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THE SCOPE OF THORACIC SURGERY

AMBROSE L. LOCKWOOD, M.D.
Arch Surg. 1925;10(1):280-292. doi:10.1001/archsurg.1925.01120100292014.
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ABSTRACT

From 1915 to 1920, as a result of the war and the dreadful epidemic of influenza, thoracic surgery developed to a greater extent than it had in all previous time. A sufficient period has now elapsed for those of us who have been more closely interested in observing these patients to have arrived at certain definite conclusions as to the merits of the methods of treatment employed, the results obtained, and the future scope and possibilities of thoracic surgery generally.

This society should be the proper judicial body to decide and broadcast the standard methods of diagnosis, treatment, prognosis and aftercare of diseases of the thorax and its contents, including affections of the chest wall, the lungs, the heart and pericardium, the mediastinum and its contents, the diaphragm, and diseases of the organs adjacent to the latter demanding a thoracic abdominal approach.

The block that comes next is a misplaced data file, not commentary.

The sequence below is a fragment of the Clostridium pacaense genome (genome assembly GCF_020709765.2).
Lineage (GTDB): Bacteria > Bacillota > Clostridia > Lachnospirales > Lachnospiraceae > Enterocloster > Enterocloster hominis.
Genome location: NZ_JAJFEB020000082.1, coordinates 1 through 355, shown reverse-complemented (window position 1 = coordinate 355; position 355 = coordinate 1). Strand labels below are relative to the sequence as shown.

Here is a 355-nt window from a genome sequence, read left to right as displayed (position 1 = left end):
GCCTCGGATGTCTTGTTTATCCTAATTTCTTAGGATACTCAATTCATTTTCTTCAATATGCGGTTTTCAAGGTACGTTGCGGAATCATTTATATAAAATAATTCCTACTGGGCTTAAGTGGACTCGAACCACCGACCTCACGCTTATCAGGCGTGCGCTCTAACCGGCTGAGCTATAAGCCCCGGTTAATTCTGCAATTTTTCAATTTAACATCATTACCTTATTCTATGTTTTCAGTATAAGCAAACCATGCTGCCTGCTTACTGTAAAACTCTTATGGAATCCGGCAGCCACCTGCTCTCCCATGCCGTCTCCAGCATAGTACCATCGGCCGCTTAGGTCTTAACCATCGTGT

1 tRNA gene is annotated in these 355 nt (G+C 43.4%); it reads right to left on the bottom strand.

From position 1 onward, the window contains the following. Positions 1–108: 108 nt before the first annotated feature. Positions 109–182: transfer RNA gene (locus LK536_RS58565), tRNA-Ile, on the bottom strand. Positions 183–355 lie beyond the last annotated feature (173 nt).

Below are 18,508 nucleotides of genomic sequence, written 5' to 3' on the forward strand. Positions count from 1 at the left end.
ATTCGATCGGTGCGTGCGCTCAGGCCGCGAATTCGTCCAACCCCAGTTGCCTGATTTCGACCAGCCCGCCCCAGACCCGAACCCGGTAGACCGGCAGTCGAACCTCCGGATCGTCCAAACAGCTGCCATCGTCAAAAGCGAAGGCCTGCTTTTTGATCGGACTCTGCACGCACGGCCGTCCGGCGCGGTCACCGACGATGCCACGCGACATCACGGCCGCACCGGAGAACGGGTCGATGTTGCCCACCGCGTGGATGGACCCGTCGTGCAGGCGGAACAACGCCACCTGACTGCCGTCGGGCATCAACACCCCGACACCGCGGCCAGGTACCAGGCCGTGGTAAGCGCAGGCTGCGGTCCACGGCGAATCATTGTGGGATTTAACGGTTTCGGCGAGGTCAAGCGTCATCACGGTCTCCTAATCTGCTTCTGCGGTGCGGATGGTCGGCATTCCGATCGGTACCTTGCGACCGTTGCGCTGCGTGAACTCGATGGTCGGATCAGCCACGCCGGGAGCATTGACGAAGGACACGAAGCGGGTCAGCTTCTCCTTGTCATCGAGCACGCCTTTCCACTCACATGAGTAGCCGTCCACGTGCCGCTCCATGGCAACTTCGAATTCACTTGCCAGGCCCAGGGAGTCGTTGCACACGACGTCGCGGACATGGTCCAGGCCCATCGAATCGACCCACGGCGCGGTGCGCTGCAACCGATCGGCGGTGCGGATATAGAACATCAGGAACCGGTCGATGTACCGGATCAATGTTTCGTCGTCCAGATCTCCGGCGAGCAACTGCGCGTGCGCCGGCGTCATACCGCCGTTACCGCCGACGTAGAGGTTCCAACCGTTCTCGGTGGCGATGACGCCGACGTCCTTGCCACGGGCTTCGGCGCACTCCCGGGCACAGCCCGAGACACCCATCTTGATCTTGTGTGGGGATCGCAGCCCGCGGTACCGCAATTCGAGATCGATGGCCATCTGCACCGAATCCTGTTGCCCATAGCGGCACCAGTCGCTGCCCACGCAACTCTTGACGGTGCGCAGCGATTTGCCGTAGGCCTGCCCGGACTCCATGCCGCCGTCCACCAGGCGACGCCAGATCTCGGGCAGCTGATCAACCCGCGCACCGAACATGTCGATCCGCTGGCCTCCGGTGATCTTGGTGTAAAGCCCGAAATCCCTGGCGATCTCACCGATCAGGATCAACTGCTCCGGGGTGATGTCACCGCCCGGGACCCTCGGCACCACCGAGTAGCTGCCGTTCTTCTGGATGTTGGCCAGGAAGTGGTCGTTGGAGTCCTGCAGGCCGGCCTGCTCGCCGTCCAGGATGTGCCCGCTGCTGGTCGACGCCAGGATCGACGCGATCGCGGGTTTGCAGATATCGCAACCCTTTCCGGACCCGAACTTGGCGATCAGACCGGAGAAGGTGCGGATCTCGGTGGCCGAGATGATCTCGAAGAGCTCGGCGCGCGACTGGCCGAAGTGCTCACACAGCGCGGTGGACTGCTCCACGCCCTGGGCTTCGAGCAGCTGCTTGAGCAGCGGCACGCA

It is from a desire to stimulate discussion

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